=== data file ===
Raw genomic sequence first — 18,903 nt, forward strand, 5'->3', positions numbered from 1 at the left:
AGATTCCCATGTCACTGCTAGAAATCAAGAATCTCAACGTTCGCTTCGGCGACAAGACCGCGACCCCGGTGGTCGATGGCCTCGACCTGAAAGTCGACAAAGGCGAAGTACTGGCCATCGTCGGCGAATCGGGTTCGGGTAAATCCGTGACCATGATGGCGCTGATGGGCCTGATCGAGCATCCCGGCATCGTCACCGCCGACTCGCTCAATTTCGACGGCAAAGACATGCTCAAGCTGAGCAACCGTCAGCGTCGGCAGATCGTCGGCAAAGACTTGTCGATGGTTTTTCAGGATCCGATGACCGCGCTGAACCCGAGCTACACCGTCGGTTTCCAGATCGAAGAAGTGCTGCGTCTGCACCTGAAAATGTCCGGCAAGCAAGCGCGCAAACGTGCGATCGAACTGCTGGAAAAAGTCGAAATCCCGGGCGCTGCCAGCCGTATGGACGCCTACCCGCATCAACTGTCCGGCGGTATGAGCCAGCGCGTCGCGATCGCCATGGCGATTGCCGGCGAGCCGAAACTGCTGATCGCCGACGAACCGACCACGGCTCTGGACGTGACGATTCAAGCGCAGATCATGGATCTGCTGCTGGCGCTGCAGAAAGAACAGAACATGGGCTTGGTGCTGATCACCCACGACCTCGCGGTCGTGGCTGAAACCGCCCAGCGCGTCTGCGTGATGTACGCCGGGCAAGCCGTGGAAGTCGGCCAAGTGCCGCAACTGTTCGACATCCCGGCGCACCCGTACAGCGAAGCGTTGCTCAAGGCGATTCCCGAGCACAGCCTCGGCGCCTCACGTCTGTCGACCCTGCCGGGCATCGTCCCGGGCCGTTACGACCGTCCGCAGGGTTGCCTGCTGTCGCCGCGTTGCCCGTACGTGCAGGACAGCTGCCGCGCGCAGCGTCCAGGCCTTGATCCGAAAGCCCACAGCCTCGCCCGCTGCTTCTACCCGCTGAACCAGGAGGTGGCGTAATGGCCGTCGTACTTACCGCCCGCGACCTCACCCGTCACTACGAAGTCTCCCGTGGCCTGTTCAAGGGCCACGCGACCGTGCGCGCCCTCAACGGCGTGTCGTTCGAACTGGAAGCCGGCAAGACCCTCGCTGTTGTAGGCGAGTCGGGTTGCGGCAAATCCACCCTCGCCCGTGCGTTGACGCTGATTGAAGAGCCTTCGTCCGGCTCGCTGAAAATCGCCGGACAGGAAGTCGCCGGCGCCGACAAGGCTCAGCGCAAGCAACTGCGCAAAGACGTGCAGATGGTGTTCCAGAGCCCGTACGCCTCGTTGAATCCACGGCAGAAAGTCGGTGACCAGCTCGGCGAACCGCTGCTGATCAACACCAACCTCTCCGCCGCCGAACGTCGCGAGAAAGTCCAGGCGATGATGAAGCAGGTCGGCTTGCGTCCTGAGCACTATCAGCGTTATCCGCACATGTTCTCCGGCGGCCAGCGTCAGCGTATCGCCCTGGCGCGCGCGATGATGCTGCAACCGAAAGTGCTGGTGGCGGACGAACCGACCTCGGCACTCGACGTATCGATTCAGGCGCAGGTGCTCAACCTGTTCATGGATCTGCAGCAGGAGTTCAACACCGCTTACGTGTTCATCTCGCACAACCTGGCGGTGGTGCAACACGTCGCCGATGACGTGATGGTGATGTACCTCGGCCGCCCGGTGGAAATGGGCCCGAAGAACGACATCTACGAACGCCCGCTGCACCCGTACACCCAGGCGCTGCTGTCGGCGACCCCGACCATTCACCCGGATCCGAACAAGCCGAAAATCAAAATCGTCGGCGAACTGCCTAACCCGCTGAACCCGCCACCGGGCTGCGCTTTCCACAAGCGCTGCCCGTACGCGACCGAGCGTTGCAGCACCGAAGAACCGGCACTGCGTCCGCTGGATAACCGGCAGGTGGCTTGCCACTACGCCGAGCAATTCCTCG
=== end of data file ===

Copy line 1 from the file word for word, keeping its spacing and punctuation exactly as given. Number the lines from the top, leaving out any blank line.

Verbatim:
Raw genomic sequence first — 18,903 nt, forward strand, 5'->3', positions numbered from 1 at the left: